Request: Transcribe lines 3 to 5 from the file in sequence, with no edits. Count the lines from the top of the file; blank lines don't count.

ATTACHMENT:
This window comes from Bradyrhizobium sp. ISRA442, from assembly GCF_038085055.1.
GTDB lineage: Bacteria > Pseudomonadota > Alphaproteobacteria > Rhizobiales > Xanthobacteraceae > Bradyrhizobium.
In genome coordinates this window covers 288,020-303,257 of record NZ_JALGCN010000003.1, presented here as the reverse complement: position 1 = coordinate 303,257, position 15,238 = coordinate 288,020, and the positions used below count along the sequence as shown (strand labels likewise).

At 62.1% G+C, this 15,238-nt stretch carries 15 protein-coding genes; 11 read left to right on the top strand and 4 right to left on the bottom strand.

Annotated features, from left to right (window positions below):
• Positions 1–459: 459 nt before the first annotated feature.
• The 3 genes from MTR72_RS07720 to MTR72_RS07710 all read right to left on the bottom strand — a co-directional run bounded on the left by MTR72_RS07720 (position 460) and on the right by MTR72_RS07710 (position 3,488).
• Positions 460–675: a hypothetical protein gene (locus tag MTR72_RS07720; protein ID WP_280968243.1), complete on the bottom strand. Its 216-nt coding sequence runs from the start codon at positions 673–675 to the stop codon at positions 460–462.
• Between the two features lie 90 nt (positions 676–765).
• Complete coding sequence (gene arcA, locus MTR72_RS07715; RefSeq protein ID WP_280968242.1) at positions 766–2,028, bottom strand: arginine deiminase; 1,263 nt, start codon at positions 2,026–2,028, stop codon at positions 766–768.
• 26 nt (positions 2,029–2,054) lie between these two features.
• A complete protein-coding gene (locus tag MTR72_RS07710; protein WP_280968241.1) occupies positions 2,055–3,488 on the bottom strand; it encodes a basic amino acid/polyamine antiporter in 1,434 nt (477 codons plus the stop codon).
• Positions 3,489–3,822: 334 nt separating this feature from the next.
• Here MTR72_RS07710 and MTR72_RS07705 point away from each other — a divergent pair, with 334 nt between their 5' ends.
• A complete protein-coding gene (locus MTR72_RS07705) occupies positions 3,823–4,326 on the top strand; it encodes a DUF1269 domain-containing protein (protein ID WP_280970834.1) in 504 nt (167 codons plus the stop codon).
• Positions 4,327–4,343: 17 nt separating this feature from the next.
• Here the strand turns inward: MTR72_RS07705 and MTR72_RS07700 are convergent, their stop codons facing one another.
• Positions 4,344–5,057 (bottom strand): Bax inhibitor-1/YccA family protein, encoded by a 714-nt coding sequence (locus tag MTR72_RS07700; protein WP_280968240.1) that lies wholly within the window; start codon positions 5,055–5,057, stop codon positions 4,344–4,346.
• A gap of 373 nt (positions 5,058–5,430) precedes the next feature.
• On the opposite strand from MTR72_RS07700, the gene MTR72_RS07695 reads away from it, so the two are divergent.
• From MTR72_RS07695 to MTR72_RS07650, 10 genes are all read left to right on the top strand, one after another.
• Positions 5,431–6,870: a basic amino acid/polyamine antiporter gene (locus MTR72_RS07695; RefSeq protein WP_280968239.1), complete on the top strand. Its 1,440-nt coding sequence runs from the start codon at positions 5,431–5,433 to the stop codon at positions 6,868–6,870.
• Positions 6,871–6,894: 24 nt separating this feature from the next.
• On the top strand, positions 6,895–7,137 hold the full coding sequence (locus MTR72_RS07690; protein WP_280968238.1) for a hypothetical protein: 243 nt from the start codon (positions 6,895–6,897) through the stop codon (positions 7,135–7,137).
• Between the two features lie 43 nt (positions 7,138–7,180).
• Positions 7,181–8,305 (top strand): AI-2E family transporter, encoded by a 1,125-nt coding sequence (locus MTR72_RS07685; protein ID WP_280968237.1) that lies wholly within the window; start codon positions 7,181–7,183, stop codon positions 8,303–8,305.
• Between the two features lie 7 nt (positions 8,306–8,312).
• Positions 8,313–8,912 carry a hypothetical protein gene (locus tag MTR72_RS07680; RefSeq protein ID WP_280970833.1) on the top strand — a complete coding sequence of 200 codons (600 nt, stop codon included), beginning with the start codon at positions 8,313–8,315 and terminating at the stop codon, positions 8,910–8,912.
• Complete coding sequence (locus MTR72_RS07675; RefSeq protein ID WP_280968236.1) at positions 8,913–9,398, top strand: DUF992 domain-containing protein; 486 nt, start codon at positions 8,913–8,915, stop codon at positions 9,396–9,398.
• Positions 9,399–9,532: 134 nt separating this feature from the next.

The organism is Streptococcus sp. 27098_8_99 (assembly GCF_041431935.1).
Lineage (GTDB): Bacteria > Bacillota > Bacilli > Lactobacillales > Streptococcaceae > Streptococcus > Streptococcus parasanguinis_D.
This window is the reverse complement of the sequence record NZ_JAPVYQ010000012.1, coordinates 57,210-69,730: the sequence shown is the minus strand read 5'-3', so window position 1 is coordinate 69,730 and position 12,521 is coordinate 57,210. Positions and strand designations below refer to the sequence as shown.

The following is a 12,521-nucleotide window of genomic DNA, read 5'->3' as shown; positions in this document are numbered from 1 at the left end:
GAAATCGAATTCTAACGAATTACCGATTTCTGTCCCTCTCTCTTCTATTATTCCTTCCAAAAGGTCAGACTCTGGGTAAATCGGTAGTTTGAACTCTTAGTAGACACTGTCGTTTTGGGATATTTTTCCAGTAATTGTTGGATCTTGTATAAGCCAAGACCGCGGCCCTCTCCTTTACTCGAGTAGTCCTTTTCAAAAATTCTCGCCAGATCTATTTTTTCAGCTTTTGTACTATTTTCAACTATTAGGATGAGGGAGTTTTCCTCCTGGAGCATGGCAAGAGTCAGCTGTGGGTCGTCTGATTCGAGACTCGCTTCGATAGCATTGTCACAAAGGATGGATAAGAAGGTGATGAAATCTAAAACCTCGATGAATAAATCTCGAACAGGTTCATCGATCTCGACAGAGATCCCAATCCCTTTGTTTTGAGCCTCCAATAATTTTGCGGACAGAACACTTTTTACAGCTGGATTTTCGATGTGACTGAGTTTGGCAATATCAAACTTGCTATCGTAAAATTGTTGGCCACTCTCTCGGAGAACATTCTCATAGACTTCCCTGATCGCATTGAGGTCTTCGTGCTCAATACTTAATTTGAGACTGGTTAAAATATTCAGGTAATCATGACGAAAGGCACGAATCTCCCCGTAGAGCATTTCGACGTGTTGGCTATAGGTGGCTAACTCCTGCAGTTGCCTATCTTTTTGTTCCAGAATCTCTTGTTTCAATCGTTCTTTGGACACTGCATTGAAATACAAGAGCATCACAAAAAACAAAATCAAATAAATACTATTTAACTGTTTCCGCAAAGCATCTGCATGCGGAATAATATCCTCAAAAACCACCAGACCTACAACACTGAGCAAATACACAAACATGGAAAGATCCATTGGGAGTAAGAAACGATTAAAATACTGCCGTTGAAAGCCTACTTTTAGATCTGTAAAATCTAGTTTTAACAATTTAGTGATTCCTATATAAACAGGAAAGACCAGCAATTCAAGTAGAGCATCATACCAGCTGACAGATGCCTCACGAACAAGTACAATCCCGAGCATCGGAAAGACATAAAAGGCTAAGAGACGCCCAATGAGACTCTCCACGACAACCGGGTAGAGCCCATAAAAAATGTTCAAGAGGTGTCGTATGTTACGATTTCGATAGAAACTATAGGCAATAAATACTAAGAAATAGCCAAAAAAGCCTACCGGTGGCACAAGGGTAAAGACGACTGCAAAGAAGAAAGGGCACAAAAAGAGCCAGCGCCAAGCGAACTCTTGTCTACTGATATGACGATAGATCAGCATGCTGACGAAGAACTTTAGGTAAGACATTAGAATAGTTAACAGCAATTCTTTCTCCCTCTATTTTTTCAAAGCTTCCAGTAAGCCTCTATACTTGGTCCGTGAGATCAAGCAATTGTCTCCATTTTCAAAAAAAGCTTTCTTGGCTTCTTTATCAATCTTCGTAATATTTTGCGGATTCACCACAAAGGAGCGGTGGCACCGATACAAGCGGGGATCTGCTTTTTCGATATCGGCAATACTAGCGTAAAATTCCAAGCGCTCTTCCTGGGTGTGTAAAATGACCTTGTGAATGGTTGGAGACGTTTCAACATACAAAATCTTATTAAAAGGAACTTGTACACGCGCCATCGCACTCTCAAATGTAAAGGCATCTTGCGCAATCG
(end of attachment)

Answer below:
In genome coordinates this window covers 288,020-303,257 of record NZ_JALGCN010000003.1, presented here as the reverse complement: position 1 = coordinate 303,257, position 15,238 = coordinate 288,020, and the positions used below count along the sequence as shown (strand labels likewise).

At 62.1% G+C, this 15,238-nt stretch carries 15 protein-coding genes; 11 read left to right on the top strand and 4 right to left on the bottom strand.

Annotated features, from left to right (window positions below):